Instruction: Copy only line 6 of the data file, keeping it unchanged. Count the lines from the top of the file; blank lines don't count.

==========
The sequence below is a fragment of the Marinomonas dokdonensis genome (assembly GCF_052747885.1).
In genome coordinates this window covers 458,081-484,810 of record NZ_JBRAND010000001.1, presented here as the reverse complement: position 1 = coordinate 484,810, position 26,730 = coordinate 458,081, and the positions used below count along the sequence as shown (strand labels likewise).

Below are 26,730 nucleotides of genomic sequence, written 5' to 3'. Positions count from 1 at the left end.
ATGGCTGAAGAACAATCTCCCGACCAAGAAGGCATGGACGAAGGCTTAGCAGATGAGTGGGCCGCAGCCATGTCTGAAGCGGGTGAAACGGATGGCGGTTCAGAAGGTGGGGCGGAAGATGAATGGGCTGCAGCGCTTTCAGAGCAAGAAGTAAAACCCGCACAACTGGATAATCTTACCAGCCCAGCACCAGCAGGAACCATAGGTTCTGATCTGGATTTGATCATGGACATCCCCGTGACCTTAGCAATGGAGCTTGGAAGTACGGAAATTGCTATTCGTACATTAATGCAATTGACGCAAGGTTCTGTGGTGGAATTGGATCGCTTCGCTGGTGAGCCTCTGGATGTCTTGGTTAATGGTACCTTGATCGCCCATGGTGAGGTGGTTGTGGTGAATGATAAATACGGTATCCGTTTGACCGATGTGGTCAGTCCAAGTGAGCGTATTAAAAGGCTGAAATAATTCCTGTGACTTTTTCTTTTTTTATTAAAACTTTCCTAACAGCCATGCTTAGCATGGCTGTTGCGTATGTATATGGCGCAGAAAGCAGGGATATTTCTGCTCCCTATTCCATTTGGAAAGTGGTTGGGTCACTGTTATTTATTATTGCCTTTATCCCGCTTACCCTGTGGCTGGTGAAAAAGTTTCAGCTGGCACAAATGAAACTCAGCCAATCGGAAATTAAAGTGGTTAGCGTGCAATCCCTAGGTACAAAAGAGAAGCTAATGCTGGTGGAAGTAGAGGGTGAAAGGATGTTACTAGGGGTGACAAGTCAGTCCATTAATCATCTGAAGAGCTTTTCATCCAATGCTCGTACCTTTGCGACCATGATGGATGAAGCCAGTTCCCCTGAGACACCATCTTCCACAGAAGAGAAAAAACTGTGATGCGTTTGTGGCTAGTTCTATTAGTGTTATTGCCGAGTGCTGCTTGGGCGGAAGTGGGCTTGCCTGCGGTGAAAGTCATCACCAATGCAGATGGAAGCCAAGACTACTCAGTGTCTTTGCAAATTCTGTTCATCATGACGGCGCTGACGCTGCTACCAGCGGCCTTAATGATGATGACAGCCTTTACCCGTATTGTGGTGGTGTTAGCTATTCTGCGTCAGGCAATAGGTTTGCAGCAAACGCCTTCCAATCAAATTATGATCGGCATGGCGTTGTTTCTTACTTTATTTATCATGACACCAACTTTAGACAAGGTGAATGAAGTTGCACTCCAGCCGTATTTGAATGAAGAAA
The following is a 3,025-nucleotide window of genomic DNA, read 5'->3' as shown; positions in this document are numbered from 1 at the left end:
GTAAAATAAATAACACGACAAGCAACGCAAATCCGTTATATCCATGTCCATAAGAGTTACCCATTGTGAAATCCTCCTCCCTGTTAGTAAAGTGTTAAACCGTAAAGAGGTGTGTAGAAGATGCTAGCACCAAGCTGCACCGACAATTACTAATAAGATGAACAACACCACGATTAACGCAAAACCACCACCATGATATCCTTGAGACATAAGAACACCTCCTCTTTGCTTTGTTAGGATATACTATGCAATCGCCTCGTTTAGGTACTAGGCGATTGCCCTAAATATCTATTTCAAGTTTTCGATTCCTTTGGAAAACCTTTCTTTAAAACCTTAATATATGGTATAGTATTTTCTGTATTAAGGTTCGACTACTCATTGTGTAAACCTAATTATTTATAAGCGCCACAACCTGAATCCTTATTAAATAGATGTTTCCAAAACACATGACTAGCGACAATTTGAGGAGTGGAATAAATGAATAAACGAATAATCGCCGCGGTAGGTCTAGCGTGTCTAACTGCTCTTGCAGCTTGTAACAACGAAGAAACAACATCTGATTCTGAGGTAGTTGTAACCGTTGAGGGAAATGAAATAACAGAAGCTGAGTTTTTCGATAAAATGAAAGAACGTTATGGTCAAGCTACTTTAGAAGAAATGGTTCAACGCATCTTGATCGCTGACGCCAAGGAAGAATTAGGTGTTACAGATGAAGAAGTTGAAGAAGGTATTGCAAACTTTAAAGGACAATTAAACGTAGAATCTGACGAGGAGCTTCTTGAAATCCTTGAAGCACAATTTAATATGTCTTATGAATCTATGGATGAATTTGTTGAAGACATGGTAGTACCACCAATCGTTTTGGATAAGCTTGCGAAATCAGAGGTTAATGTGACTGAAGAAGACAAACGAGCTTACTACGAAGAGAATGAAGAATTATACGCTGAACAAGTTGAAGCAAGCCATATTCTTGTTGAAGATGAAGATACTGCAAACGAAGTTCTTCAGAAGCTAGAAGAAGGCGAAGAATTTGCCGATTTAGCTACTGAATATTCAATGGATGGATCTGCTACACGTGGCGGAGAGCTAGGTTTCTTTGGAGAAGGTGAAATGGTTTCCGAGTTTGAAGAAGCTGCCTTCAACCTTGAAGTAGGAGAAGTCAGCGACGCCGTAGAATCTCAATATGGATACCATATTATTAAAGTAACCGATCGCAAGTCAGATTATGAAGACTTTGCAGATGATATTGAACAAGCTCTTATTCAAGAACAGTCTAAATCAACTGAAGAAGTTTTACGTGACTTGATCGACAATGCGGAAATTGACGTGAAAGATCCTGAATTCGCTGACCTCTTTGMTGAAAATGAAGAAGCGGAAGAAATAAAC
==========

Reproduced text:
GTAAAATAAATAACACGACAAGCAACGCAAATCCGTTATATCCATGTCCATAAGAGTTACCCATTGTGAAATCCTCCTCCCTGTTAGTAAAGTGTTAAACCGTAAAGAGGTGTGTAGAAGATGCTAGCACCAAGCTGCACCGACAATTACTAATAAGATGAACAACACCACGATTAACGCAAAACCACCACCATGATATCCTTGAGACATAAGAACACCTCCTCTTTGCTTTGTTAGGATATACTATGCAATCGCCTCGTTTAGGTACTAGGCGATTGCCCTAAATATCTATTTCAAGTTTTCGATTCCTTTGGAAAACCTTTCTTTAAAACCTTAATATATGGTATAGTATTTTCTGTATTAAGGTTCGACTACTCATTGTGTAAACCTAATTATTTATAAGCGCCACAACCTGAATCCTTATTAAATAGATGTTTCCAAAACACATGACTAGCGACAATTTGAGGAGTGGAATAAATGAATAAACGAATAATCGCCGCGGTAGGTCTAGCGTGTCTAACTGCTCTTGCAGCTTGTAACAACGAAGAAACAACATCTGATTCTGAGGTAGTTGTAACCGTTGAGGGAAATGAAATAACAGAAGCTGAGTTTTTCGATAAAATGAAAGAACGTTATGGTCAAGCTACTTTAGAAGAAATGGTTCAACGCATCTTGATCGCTGACGCCAAGGAAGAATTAGGTGTTACAGATGAAGAAGTTGAAGAAGGTATTGCAAACTTTAAAGGACAATTAAACGTAGAATCTGACGAGGAGCTTCTTGAAATCCTTGAAGCACAATTTAATATGTCTTATGAATCTATGGATGAATTTGTTGAAGACATGGTAGTACCACCAATCGTTTTGGATAAGCTTGCGAAATCAGAGGTTAATGTGACTGAAGAAGACAAACGAGCTTACTACGAAGAGAATGAAGAATTATACGCTGAACAAGTTGAAGCAAGCCATATTCTTGTTGAAGATGAAGATACTGCAAACGAAGTTCTTCAGAAGCTAGAAGAAGGCGAAGAATTTGCCGATTTAGCTACTGAATATTCAATGGATGGATCTGCTACACGTGGCGGAGAGCTAGGTTTCTTTGGAGAAGGTGAAATGGTTTCCGAGTTTGAAGAAGCTGCCTTCAACCTTGAAGTAGGAGAAGTCAGCGACGCCGTAGAATCTCAATATGGATACCATATTATTAAAGTAACCGATCGCAAGTCAGATTATGAAGACTTTGCAGATGATATTGAACAAGCTCTTATTCAAGAACAGTCTAAATCAACTGAAGAAGTTTTACGTGACTTGATCGACAATGCGGAAATTGACGTGAAAGATCCTGAATTCGCTGACCTCTTTGMTGAAAATGAAGAAGCGGAAGAAATAAAC